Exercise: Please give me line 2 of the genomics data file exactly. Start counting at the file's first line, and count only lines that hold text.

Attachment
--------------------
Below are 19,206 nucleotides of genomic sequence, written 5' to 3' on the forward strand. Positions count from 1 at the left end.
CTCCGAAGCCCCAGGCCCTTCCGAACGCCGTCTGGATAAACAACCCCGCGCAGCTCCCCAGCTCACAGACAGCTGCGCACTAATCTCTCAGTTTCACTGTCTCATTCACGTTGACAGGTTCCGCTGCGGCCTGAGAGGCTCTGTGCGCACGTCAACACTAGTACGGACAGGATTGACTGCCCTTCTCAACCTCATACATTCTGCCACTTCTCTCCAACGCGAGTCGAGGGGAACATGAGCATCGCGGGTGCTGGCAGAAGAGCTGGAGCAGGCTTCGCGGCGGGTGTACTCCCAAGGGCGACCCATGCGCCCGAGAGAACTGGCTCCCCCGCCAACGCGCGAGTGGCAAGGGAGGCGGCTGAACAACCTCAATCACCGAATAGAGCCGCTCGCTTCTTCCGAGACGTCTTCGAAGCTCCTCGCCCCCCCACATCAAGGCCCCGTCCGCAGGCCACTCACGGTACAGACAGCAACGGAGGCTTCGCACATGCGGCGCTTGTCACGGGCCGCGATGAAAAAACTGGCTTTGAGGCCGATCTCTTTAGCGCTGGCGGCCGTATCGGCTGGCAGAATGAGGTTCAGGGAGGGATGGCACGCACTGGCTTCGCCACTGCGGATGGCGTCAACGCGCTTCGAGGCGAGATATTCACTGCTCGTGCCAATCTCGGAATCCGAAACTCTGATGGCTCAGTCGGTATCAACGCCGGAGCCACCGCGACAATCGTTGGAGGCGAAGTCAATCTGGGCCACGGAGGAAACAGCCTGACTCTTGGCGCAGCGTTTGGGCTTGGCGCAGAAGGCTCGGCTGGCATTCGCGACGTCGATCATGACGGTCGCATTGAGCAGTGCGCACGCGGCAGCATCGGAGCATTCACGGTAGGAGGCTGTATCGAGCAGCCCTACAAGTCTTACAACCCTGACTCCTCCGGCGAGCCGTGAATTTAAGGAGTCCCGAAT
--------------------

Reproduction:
CTCCGAAGCCCCAGGCCCTTCCGAACGCCGTCTGGATAAACAACCCCGCGCAGCTCCCCAGCTCACAGACAGCTGCGCACTAATCTCTCAGTTTCACTGTCTCATTCACGTTGACAGGTTCCGCTGCGGCCTGAGAGGCTCTGTGCGCACGTCAACACTAGTACGGACAGGATTGACTGCCCTTCTCAACCTCATACATTCTGCCACTTCTCTCCAACGCGAGTCGAGGGGAACATGAGCATCGCGGGTGCTGGCAGAAGAGCTGGAGCAGGCTTCGCGGCGGGTGTACTCCCAAGGGCGACCCATGCGCCCGAGAGAACTGGCTCCCCCGCCAACGCGCGAGTGGCAAGGGAGGCGGCTGAACAACCTCAATCACCGAATAGAGCCGCTCGCTTCTTCCGAGACGTCTTCGAAGCTCCTCGCCCCCCCACATCAAGGCCCCGTCCGCAGGCCACTCACGGTACAGACAGCAACGGAGGCTTCGCACATGCGGCGCTTGTCACGGGCCGCGATGAAAAAACTGGCTTTGAGGCCGATCTCTTTAGCGCTGGCGGCCGTATCGGCTGGCAGAATGAGGTTCAGGGAGGGATGGCACGCACTGGCTTCGCCACTGCGGATGGCGTCAACGCGCTTCGAGGCGAGATATTCACTGCTCGTGCCAATCTCGGAATCCGAAACTCTGATGGCTCAGTCGGTATCAACGCCGGAGCCACCGCGACAATCGTTGGAGGCGAAGTCAATCTGGGCCACGGAGGAAACAGCCTGACTCTTGGCGCAGCGTTTGGGCTTGGCGCAGAAGGCTCGGCTGGCATTCGCGACGTCGATCATGACGGTCGCATTGAGCAGTGCGCACGCGGCAGCATCGGAGCATTCACGGTAGGAGGCTGTATCGAGCAGCCCTACAAGTCTTACAACCCTGACTCCTCCGGCGAGCCGTGAATTTAAGGAGTCCCGAAT